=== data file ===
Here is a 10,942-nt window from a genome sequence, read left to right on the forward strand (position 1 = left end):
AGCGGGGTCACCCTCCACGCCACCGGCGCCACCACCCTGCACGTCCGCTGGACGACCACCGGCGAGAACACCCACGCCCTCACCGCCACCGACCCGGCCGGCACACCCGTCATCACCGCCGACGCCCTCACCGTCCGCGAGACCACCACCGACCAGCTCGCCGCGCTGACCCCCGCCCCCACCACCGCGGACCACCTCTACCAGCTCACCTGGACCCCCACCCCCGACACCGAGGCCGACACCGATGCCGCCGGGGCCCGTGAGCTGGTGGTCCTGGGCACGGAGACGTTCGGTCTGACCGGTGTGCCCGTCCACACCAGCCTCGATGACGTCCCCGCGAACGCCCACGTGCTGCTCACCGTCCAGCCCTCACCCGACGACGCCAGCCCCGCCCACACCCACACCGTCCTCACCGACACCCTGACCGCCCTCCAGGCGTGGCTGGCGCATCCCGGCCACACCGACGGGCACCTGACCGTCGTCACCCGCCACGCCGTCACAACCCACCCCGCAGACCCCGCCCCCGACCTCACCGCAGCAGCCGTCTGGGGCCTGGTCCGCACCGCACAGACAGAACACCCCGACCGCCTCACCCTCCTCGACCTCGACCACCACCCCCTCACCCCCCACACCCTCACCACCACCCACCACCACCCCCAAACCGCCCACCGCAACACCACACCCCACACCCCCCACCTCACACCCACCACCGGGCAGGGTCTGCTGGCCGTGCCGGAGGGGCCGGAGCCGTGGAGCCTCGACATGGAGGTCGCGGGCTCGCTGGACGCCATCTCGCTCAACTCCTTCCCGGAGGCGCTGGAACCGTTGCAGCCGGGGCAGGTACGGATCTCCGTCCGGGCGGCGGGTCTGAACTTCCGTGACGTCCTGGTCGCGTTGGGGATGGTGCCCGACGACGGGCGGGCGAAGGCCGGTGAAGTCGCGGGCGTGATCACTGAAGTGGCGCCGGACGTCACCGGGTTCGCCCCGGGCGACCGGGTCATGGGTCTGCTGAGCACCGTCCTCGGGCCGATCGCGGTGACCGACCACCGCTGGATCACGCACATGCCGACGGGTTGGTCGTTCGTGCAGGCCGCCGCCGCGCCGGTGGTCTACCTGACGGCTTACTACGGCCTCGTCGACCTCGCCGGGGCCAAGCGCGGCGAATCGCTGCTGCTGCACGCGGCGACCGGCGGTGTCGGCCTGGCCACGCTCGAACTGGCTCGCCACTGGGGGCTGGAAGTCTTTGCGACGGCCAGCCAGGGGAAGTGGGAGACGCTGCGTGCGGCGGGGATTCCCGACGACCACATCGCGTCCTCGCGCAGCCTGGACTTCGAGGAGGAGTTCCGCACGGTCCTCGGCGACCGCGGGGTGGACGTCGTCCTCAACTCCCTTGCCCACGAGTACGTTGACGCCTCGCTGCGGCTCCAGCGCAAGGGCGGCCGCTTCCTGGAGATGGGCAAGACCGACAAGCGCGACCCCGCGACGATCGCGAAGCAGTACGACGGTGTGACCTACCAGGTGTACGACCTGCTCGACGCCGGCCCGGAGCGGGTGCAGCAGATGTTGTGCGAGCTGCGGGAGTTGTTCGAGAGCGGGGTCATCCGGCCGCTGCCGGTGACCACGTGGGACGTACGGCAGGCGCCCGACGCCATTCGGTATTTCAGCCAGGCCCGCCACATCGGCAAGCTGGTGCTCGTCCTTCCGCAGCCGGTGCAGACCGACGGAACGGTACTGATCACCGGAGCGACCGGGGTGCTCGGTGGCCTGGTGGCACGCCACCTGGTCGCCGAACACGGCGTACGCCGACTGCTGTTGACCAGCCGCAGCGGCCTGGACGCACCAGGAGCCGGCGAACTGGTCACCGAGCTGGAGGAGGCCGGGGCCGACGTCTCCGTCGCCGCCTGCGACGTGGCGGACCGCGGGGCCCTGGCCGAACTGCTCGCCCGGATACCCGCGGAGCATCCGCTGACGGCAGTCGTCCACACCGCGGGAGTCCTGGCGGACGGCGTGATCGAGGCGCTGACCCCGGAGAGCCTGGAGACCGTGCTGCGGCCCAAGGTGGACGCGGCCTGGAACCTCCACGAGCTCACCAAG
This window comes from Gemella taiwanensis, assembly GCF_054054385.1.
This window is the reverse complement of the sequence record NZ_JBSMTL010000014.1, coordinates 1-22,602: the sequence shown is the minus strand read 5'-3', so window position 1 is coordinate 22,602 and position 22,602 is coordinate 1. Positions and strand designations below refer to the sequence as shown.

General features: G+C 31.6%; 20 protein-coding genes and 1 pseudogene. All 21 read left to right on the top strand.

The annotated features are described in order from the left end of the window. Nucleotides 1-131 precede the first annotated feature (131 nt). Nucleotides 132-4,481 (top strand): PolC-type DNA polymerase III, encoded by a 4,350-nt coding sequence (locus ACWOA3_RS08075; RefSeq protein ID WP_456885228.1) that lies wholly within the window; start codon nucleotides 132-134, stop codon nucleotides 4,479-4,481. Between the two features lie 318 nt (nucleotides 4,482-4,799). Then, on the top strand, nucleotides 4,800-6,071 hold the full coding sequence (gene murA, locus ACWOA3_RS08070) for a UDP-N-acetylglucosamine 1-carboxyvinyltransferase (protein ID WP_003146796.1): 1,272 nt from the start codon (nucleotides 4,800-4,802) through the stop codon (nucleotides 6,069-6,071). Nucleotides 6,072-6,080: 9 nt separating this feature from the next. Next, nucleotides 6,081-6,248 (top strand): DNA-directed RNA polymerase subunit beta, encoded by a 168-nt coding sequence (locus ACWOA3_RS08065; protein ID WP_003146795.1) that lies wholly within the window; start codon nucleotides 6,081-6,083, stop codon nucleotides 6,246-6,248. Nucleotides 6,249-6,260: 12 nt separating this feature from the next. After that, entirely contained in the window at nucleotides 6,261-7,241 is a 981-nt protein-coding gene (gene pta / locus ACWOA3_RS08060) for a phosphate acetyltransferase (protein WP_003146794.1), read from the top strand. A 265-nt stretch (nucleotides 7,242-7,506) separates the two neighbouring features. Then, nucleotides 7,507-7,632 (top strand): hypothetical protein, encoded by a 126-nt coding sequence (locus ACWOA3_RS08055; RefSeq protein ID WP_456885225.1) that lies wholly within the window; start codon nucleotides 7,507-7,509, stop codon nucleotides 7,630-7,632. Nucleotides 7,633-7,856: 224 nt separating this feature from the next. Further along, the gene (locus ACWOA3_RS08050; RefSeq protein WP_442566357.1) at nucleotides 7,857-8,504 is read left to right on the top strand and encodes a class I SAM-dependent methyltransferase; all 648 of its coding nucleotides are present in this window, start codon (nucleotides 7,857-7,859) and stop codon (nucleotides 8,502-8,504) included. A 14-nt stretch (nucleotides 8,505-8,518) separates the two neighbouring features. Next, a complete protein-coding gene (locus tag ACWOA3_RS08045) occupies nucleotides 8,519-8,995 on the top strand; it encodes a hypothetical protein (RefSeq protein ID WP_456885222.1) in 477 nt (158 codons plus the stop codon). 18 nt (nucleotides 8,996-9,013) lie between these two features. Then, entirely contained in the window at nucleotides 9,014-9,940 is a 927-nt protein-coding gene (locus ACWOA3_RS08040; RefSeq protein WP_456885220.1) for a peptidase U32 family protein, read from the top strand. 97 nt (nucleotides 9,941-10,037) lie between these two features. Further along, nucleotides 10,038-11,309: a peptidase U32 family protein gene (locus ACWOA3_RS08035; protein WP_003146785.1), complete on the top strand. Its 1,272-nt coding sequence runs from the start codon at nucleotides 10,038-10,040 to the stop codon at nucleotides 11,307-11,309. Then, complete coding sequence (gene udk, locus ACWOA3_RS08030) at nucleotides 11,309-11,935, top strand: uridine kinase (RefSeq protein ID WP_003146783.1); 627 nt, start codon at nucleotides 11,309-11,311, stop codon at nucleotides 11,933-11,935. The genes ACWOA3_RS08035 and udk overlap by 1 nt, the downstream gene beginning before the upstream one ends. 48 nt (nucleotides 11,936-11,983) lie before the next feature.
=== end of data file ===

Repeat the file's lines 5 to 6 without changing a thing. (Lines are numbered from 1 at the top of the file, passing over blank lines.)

General features: G+C 31.6%; 20 protein-coding genes and 1 pseudogene. All 21 read left to right on the top strand.

The annotated features are described in order from the left end of the window. Nucleotides 1-131 precede the first annotated feature (131 nt). Nucleotides 132-4,481 (top strand): PolC-type DNA polymerase III, encoded by a 4,350-nt coding sequence (locus ACWOA3_RS08075; RefSeq protein ID WP_456885228.1) that lies wholly within the window; start codon nucleotides 132-134, stop codon nucleotides 4,479-4,481. Between the two features lie 318 nt (nucleotides 4,482-4,799). Then, on the top strand, nucleotides 4,800-6,071 hold the full coding sequence (gene murA, locus ACWOA3_RS08070) for a UDP-N-acetylglucosamine 1-carboxyvinyltransferase (protein ID WP_003146796.1): 1,272 nt from the start codon (nucleotides 4,800-4,802) through the stop codon (nucleotides 6,069-6,071). Nucleotides 6,072-6,080: 9 nt separating this feature from the next. Next, nucleotides 6,081-6,248 (top strand): DNA-directed RNA polymerase subunit beta, encoded by a 168-nt coding sequence (locus ACWOA3_RS08065; protein ID WP_003146795.1) that lies wholly within the window; start codon nucleotides 6,081-6,083, stop codon nucleotides 6,246-6,248. Nucleotides 6,249-6,260: 12 nt separating this feature from the next. After that, entirely contained in the window at nucleotides 6,261-7,241 is a 981-nt protein-coding gene (gene pta / locus ACWOA3_RS08060) for a phosphate acetyltransferase (protein WP_003146794.1), read from the top strand. A 265-nt stretch (nucleotides 7,242-7,506) separates the two neighbouring features. Then, nucleotides 7,507-7,632 (top strand): hypothetical protein, encoded by a 126-nt coding sequence (locus ACWOA3_RS08055; RefSeq protein ID WP_456885225.1) that lies wholly within the window; start codon nucleotides 7,507-7,509, stop codon nucleotides 7,630-7,632. Nucleotides 7,633-7,856: 224 nt separating this feature from the next. Further along, the gene (locus ACWOA3_RS08050; RefSeq protein WP_442566357.1) at nucleotides 7,857-8,504 is read left to right on the top strand and encodes a class I SAM-dependent methyltransferase; all 648 of its coding nucleotides are present in this window, start codon (nucleotides 7,857-7,859) and stop codon (nucleotides 8,502-8,504) included. A 14-nt stretch (nucleotides 8,505-8,518) separates the two neighbouring features. Next, a complete protein-coding gene (locus tag ACWOA3_RS08045) occupies nucleotides 8,519-8,995 on the top strand; it encodes a hypothetical protein (RefSeq protein ID WP_456885222.1) in 477 nt (158 codons plus the stop codon). 18 nt (nucleotides 8,996-9,013) lie between these two features. Then, entirely contained in the window at nucleotides 9,014-9,940 is a 927-nt protein-coding gene (locus ACWOA3_RS08040; RefSeq protein WP_456885220.1) for a peptidase U32 family protein, read from the top strand. 97 nt (nucleotides 9,941-10,037) lie between these two features. Further along, nucleotides 10,038-11,309: a peptidase U32 family protein gene (locus ACWOA3_RS08035; protein WP_003146785.1), complete on the top strand. Its 1,272-nt coding sequence runs from the start codon at nucleotides 10,038-10,040 to the stop codon at nucleotides 11,307-11,309. Then, complete coding sequence (gene udk, locus ACWOA3_RS08030) at nucleotides 11,309-11,935, top strand: uridine kinase (RefSeq protein ID WP_003146783.1); 627 nt, start codon at nucleotides 11,309-11,311, stop codon at nucleotides 11,933-11,935. The genes ACWOA3_RS08035 and udk overlap by 1 nt, the downstream gene beginning before the upstream one ends. 48 nt (nucleotides 11,936-11,983) lie before the next feature.